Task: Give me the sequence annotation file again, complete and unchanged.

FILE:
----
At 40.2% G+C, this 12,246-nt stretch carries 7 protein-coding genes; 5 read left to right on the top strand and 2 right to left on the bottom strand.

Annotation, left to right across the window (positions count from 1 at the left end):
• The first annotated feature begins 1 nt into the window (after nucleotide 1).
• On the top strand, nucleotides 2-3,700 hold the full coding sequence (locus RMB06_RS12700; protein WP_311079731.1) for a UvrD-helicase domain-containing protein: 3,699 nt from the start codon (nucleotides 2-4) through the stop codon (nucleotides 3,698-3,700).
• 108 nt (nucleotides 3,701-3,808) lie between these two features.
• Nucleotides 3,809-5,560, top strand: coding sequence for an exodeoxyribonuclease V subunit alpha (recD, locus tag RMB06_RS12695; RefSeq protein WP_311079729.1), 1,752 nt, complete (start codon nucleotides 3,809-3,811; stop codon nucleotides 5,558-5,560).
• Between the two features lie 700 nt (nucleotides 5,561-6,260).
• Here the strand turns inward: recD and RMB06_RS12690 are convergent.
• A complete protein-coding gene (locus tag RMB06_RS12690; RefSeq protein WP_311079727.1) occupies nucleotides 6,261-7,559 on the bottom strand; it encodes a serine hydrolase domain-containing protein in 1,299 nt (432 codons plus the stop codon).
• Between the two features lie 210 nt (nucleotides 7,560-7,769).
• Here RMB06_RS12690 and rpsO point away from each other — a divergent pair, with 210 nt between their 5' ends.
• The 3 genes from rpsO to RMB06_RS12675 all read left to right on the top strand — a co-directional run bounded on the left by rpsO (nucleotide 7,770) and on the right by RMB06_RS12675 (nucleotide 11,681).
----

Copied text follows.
At 40.2% G+C, this 12,246-nt stretch carries 7 protein-coding genes; 5 read left to right on the top strand and 2 right to left on the bottom strand.

Annotation, left to right across the window (positions count from 1 at the left end):
• The first annotated feature begins 1 nt into the window (after nucleotide 1).
• On the top strand, nucleotides 2-3,700 hold the full coding sequence (locus RMB06_RS12700; protein WP_311079731.1) for a UvrD-helicase domain-containing protein: 3,699 nt from the start codon (nucleotides 2-4) through the stop codon (nucleotides 3,698-3,700).
• 108 nt (nucleotides 3,701-3,808) lie between these two features.
• Nucleotides 3,809-5,560, top strand: coding sequence for an exodeoxyribonuclease V subunit alpha (recD, locus tag RMB06_RS12695; RefSeq protein WP_311079729.1), 1,752 nt, complete (start codon nucleotides 3,809-3,811; stop codon nucleotides 5,558-5,560).
• Between the two features lie 700 nt (nucleotides 5,561-6,260).
• Here the strand turns inward: recD and RMB06_RS12690 are convergent.
• A complete protein-coding gene (locus tag RMB06_RS12690; RefSeq protein WP_311079727.1) occupies nucleotides 6,261-7,559 on the bottom strand; it encodes a serine hydrolase domain-containing protein in 1,299 nt (432 codons plus the stop codon).
• Between the two features lie 210 nt (nucleotides 7,560-7,769).
• Here RMB06_RS12690 and rpsO point away from each other — a divergent pair, with 210 nt between their 5' ends.
• The 3 genes from rpsO to RMB06_RS12675 all read left to right on the top strand — a co-directional run bounded on the left by rpsO (nucleotide 7,770) and on the right by RMB06_RS12675 (nucleotide 11,681).